B. District court's inquiry into Moore's purpose and its oral finding of contempt
At the end of the trial day, after the jury had been excused, the court invited Moore to explain the relevance of his questions concerning L.G. Walker in general and Walker's race in particular. Moore responded that his purpose had been to show Auburtin knew the Walkers had left the county several years earlier. Asked what bearing the Walkers' move had on Auburtin's credibility, Moore responded it bore on Auburtin's testimony that she is a very careful clerk who does things efficiently and according to regulations; she had been presented by the government on direct examination as a careful person whose testimony on the chain of custody of the ballots should be accepted as true; Moore had been trying to reveal her as not careful, as sloppy and biased.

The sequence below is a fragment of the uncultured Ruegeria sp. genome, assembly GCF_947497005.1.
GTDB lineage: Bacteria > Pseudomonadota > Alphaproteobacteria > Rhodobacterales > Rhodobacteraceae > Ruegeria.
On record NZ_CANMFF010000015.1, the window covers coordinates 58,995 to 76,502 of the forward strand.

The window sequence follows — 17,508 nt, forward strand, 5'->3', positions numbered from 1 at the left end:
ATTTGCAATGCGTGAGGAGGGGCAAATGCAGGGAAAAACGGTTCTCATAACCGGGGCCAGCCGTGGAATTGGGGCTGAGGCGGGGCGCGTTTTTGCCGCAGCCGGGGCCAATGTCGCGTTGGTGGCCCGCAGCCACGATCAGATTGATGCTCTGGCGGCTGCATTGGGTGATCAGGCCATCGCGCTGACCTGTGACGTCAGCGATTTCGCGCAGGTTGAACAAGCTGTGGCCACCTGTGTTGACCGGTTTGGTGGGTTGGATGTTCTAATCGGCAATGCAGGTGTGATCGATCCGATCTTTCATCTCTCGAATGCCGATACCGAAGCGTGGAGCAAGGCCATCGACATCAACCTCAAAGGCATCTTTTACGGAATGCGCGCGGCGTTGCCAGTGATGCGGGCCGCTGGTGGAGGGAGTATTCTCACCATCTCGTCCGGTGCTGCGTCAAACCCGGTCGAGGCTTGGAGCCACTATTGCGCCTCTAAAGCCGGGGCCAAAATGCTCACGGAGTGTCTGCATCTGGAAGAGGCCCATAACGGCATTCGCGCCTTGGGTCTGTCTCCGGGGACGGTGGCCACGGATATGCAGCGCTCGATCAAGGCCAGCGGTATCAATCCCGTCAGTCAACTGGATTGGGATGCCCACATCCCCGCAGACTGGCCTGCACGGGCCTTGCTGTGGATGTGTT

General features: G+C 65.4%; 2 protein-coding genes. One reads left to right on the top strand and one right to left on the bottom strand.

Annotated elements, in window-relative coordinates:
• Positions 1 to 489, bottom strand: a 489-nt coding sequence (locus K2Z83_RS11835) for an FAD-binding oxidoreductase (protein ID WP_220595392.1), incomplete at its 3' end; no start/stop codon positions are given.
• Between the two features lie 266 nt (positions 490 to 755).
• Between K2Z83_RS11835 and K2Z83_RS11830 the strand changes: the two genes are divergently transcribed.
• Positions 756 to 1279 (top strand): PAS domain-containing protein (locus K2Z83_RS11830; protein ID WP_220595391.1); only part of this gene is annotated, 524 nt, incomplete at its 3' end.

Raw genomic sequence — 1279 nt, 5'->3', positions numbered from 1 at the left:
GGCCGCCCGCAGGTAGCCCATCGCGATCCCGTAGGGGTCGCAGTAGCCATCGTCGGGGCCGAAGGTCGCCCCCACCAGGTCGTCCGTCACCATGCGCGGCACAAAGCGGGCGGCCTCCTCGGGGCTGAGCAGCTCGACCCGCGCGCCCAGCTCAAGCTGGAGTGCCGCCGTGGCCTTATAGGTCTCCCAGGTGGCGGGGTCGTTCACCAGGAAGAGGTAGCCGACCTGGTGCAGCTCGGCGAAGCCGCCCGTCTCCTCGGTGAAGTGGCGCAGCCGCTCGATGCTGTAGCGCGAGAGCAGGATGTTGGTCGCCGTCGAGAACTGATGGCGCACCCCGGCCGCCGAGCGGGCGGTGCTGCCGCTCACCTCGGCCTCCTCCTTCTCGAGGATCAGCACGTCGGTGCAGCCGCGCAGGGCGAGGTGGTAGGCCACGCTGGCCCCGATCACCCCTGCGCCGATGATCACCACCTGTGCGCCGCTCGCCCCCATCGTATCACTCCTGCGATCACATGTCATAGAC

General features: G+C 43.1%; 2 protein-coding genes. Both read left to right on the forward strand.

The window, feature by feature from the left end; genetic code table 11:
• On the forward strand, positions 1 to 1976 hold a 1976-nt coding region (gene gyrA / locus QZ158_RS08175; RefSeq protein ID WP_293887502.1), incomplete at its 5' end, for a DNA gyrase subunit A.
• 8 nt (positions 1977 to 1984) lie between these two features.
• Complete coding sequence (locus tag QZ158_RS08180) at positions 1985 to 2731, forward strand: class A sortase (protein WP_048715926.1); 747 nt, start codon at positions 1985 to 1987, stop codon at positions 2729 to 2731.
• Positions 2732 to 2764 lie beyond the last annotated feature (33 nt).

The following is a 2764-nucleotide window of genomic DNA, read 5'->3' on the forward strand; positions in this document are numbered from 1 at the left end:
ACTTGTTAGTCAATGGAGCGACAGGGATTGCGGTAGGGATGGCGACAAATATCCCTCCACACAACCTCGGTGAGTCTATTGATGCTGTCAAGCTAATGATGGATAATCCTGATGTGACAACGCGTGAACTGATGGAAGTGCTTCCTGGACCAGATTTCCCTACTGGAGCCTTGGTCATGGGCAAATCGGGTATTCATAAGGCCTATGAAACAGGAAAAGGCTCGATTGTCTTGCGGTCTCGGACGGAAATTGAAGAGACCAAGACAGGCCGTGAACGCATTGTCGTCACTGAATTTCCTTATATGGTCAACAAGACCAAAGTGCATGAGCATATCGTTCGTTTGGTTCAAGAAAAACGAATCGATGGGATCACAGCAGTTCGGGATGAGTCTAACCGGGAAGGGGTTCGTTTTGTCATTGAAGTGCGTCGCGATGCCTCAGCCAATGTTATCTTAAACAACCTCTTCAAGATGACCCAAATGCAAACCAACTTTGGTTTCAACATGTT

The court inquired whether under Alabama law, if Walker was on the registered list of voters, Auburtin had the right to reject his ballot if in her opinion Walker was not qualified. Moore responded that he could not say what Alabama law was on the point. The court inquired whether Moore had been suggesting that Auburtin should have rejected Walker's ballot. Moore responded that Auburtin was experienced and knowledgeable about voter eligibility and she would have been countenancing voting in the county by a prominent public figure like Walker who was ineligible to do so. The court asked whether Moore meant that Auburtin was required by Alabama law to determine voter eligibility before mailing out an absentee ballot. Moore responded that he did not know what Auburtin's testimony had been on that.
The court then asked the relevancy of Moore's question about the Walkers' race. The colloquy concluded as follows: